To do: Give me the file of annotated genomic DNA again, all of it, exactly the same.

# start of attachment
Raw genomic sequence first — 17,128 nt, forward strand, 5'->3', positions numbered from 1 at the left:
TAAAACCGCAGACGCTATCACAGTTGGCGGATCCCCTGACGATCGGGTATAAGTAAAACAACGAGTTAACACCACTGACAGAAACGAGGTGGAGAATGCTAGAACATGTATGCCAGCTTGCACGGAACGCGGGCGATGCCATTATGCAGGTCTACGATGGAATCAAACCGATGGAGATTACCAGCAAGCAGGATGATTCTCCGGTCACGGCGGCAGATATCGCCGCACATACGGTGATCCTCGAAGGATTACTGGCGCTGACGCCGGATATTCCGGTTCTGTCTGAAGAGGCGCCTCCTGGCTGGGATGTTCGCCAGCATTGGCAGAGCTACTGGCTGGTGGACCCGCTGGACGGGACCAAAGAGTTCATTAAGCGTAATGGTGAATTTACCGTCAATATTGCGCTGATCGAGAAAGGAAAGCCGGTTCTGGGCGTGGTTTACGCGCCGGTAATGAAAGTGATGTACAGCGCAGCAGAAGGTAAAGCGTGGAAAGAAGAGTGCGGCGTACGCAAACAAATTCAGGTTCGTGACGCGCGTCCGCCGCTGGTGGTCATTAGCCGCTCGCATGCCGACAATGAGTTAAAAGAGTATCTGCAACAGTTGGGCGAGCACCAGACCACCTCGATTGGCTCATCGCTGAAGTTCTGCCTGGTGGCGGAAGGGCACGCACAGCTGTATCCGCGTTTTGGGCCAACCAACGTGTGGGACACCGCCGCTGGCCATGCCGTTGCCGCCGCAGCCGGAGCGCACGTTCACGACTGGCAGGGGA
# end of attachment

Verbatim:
Raw genomic sequence first — 17,128 nt, forward strand, 5'->3', positions numbered from 1 at the left:
TAAAACCGCAGACGCTATCACAGTTGGCGGATCCCCTGACGATCGGGTATAAGTAAAACAACGAGTTAACACCACTGACAGAAACGAGGTGGAGAATGCTAGAACATGTATGCCAGCTTGCACGGAACGCGGGCGATGCCATTATGCAGGTCTACGATGGAATCAAACCGATGGAGATTACCAGCAAGCAGGATGATTCTCCGGTCACGGCGGCAGATATCGCCGCACATACGGTGATCCTCGAAGGATTACTGGCGCTGACGCCGGATATTCCGGTTCTGTCTGAAGAGGCGCCTCCTGGCTGGGATGTTCGCCAGCATTGGCAGAGCTACTGGCTGGTGGACCCGCTGGACGGGACCAAAGAGTTCATTAAGCGTAATGGTGAATTTACCGTCAATATTGCGCTGATCGAGAAAGGAAAGCCGGTTCTGGGCGTGGTTTACGCGCCGGTAATGAAAGTGATGTACAGCGCAGCAGAAGGTAAAGCGTGGAAAGAAGAGTGCGGCGTACGCAAACAAATTCAGGTTCGTGACGCGCGTCCGCCGCTGGTGGTCATTAGCCGCTCGCATGCCGACAATGAGTTAAAAGAGTATCTGCAACAGTTGGGCGAGCACCAGACCACCTCGATTGGCTCATCGCTGAAGTTCTGCCTGGTGGCGGAAGGGCACGCACAGCTGTATCCGCGTTTTGGGCCAACCAACGTGTGGGACACCGCCGCTGGCCATGCCGTTGCCGCCGCAGCCGGAGCGCACGTTCACGACTGGCAGGGGA